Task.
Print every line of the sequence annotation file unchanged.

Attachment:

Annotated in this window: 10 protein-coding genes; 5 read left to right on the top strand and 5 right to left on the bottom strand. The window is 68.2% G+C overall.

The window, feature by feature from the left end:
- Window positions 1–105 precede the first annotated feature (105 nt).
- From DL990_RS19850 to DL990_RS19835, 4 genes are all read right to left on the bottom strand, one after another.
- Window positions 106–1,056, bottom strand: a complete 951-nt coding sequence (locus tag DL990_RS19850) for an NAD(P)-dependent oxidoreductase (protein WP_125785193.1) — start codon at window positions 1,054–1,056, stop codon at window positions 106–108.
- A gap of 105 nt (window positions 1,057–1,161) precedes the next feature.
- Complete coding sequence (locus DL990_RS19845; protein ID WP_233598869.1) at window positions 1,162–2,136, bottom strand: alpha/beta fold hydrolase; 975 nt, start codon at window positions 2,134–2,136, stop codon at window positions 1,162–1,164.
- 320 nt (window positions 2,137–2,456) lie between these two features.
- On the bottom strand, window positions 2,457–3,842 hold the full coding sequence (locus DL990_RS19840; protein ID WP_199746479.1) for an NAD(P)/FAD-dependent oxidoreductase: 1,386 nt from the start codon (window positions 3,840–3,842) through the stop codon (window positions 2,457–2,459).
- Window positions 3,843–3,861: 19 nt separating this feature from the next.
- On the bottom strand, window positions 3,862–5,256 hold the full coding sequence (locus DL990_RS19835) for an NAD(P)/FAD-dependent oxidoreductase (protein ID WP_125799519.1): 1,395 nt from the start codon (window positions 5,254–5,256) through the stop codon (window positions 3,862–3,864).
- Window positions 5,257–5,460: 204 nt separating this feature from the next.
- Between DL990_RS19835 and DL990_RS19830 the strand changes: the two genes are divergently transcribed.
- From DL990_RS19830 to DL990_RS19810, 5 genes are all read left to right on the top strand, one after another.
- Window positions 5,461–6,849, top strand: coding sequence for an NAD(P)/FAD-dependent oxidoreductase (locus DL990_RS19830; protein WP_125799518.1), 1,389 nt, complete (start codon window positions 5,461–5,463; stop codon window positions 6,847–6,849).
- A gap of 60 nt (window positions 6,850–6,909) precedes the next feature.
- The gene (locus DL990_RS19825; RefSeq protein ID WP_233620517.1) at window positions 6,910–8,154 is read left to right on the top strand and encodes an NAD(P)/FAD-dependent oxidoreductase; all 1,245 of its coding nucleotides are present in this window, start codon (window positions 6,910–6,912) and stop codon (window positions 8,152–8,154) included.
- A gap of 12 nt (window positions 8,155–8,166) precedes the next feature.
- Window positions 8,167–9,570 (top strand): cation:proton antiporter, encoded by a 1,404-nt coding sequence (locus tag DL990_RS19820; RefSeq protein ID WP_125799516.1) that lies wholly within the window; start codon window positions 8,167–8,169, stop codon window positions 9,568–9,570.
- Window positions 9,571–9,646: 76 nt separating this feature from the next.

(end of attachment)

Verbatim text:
Annotated in this window: 10 protein-coding genes; 5 read left to right on the top strand and 5 right to left on the bottom strand. The window is 68.2% G+C overall.

The window, feature by feature from the left end:
- Window positions 1–105 precede the first annotated feature (105 nt).
- From DL990_RS19850 to DL990_RS19835, 4 genes are all read right to left on the bottom strand, one after another.
- Window positions 106–1,056, bottom strand: a complete 951-nt coding sequence (locus tag DL990_RS19850) for an NAD(P)-dependent oxidoreductase (protein WP_125785193.1) — start codon at window positions 1,054–1,056, stop codon at window positions 106–108.
- A gap of 105 nt (window positions 1,057–1,161) precedes the next feature.
- Complete coding sequence (locus DL990_RS19845; protein ID WP_233598869.1) at window positions 1,162–2,136, bottom strand: alpha/beta fold hydrolase; 975 nt, start codon at window positions 2,134–2,136, stop codon at window positions 1,162–1,164.
- 320 nt (window positions 2,137–2,456) lie between these two features.
- On the bottom strand, window positions 2,457–3,842 hold the full coding sequence (locus DL990_RS19840; protein ID WP_199746479.1) for an NAD(P)/FAD-dependent oxidoreductase: 1,386 nt from the start codon (window positions 3,840–3,842) through the stop codon (window positions 2,457–2,459).
- Window positions 3,843–3,861: 19 nt separating this feature from the next.
- On the bottom strand, window positions 3,862–5,256 hold the full coding sequence (locus DL990_RS19835) for an NAD(P)/FAD-dependent oxidoreductase (protein ID WP_125799519.1): 1,395 nt from the start codon (window positions 5,254–5,256) through the stop codon (window positions 3,862–3,864).
- Window positions 5,257–5,460: 204 nt separating this feature from the next.
- Between DL990_RS19835 and DL990_RS19830 the strand changes: the two genes are divergently transcribed.
- From DL990_RS19830 to DL990_RS19810, 5 genes are all read left to right on the top strand, one after another.
- Window positions 5,461–6,849, top strand: coding sequence for an NAD(P)/FAD-dependent oxidoreductase (locus DL990_RS19830; protein WP_125799518.1), 1,389 nt, complete (start codon window positions 5,461–5,463; stop codon window positions 6,847–6,849).
- A gap of 60 nt (window positions 6,850–6,909) precedes the next feature.
- The gene (locus DL990_RS19825; RefSeq protein ID WP_233620517.1) at window positions 6,910–8,154 is read left to right on the top strand and encodes an NAD(P)/FAD-dependent oxidoreductase; all 1,245 of its coding nucleotides are present in this window, start codon (window positions 6,910–6,912) and stop codon (window positions 8,152–8,154) included.
- A gap of 12 nt (window positions 8,155–8,166) precedes the next feature.
- Window positions 8,167–9,570 (top strand): cation:proton antiporter, encoded by a 1,404-nt coding sequence (locus tag DL990_RS19820; RefSeq protein ID WP_125799516.1) that lies wholly within the window; start codon window positions 8,167–8,169, stop codon window positions 9,568–9,570.
- Window positions 9,571–9,646: 76 nt separating this feature from the next.